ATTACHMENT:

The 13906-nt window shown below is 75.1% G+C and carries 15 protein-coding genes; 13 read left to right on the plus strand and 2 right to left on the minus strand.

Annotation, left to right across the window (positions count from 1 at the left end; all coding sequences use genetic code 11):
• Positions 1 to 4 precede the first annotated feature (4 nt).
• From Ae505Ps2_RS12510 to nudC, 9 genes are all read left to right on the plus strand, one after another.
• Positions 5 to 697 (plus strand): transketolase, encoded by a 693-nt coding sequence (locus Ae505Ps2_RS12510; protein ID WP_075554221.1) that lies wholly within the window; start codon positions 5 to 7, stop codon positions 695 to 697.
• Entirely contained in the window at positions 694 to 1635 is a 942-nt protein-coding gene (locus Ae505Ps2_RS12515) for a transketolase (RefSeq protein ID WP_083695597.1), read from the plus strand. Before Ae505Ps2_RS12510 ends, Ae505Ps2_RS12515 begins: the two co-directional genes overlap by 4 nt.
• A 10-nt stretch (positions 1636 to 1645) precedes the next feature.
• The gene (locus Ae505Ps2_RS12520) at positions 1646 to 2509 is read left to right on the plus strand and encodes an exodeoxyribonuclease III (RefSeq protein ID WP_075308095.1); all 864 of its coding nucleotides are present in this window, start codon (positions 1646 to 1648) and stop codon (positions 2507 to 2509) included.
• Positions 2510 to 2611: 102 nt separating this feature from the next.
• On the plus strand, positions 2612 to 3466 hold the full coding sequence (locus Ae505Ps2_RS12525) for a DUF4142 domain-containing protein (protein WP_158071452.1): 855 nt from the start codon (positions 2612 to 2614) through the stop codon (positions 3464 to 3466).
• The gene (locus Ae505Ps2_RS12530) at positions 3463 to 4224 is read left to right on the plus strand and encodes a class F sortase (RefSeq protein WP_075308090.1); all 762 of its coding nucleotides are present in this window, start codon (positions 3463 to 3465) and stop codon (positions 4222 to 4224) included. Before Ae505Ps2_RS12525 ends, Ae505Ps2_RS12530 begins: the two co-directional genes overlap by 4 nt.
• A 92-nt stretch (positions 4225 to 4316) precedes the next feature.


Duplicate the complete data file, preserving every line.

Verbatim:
The 13906-nt window shown below is 75.1% G+C and carries 15 protein-coding genes; 13 read left to right on the plus strand and 2 right to left on the minus strand.

Annotation, left to right across the window (positions count from 1 at the left end; all coding sequences use genetic code 11):
• Positions 1 to 4 precede the first annotated feature (4 nt).
• From Ae505Ps2_RS12510 to nudC, 9 genes are all read left to right on the plus strand, one after another.
• Positions 5 to 697 (plus strand): transketolase, encoded by a 693-nt coding sequence (locus Ae505Ps2_RS12510; protein ID WP_075554221.1) that lies wholly within the window; start codon positions 5 to 7, stop codon positions 695 to 697.
• Entirely contained in the window at positions 694 to 1635 is a 942-nt protein-coding gene (locus Ae505Ps2_RS12515) for a transketolase (RefSeq protein ID WP_083695597.1), read from the plus strand. Before Ae505Ps2_RS12510 ends, Ae505Ps2_RS12515 begins: the two co-directional genes overlap by 4 nt.
• A 10-nt stretch (positions 1636 to 1645) precedes the next feature.
• The gene (locus Ae505Ps2_RS12520) at positions 1646 to 2509 is read left to right on the plus strand and encodes an exodeoxyribonuclease III (RefSeq protein ID WP_075308095.1); all 864 of its coding nucleotides are present in this window, start codon (positions 1646 to 1648) and stop codon (positions 2507 to 2509) included.
• Positions 2510 to 2611: 102 nt separating this feature from the next.
• On the plus strand, positions 2612 to 3466 hold the full coding sequence (locus Ae505Ps2_RS12525) for a DUF4142 domain-containing protein (protein WP_158071452.1): 855 nt from the start codon (positions 2612 to 2614) through the stop codon (positions 3464 to 3466).
• The gene (locus Ae505Ps2_RS12530) at positions 3463 to 4224 is read left to right on the plus strand and encodes a class F sortase (RefSeq protein WP_075308090.1); all 762 of its coding nucleotides are present in this window, start codon (positions 3463 to 3465) and stop codon (positions 4222 to 4224) included. Before Ae505Ps2_RS12525 ends, Ae505Ps2_RS12530 begins: the two co-directional genes overlap by 4 nt.
• A 92-nt stretch (positions 4225 to 4316) precedes the next feature.